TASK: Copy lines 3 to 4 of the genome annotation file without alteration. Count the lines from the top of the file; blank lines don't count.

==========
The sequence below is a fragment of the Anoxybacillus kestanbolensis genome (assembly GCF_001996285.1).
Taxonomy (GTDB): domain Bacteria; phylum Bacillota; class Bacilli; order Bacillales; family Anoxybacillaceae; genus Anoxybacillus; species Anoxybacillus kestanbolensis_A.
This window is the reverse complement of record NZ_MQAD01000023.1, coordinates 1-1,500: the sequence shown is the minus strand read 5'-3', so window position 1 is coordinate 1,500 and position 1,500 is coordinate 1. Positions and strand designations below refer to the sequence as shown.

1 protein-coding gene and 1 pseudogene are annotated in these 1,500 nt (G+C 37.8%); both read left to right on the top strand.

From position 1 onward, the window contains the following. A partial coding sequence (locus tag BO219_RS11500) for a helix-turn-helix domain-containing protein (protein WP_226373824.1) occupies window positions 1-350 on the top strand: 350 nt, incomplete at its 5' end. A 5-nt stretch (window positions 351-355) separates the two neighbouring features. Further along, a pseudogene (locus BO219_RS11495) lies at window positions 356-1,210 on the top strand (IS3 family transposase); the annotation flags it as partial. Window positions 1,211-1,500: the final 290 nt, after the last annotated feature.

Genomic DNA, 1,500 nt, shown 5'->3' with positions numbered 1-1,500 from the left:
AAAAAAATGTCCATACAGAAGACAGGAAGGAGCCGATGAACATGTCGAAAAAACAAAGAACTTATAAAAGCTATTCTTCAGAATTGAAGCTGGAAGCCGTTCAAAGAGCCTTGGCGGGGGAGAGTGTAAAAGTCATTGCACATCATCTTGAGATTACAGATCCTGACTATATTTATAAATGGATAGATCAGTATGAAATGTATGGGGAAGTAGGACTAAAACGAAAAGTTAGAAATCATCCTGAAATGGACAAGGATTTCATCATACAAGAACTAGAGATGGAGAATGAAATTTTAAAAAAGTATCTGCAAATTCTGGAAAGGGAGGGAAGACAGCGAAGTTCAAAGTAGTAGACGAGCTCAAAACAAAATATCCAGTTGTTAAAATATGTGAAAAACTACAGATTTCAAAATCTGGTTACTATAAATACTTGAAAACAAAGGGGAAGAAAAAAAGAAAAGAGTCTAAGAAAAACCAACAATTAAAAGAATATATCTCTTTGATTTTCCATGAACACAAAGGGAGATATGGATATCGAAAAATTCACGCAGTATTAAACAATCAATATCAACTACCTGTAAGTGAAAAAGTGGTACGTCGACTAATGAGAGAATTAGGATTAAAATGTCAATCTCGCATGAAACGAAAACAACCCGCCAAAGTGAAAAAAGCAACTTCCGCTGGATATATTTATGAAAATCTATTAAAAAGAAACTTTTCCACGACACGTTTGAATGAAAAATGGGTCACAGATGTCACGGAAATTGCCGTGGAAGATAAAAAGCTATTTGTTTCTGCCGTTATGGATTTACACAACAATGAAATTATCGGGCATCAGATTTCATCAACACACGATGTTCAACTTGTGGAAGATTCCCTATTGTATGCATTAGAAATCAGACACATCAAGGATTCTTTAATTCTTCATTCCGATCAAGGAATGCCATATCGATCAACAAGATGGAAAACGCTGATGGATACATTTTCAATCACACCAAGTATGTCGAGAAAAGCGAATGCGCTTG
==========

This window is the reverse complement of record NZ_MQAD01000023.1, coordinates 1-1,500: the sequence shown is the minus strand read 5'-3', so window position 1 is coordinate 1,500 and position 1,500 is coordinate 1. Positions and strand designations below refer to the sequence as shown.

1 protein-coding gene and 1 pseudogene are annotated in these 1,500 nt (G+C 37.8%); both read left to right on the top strand.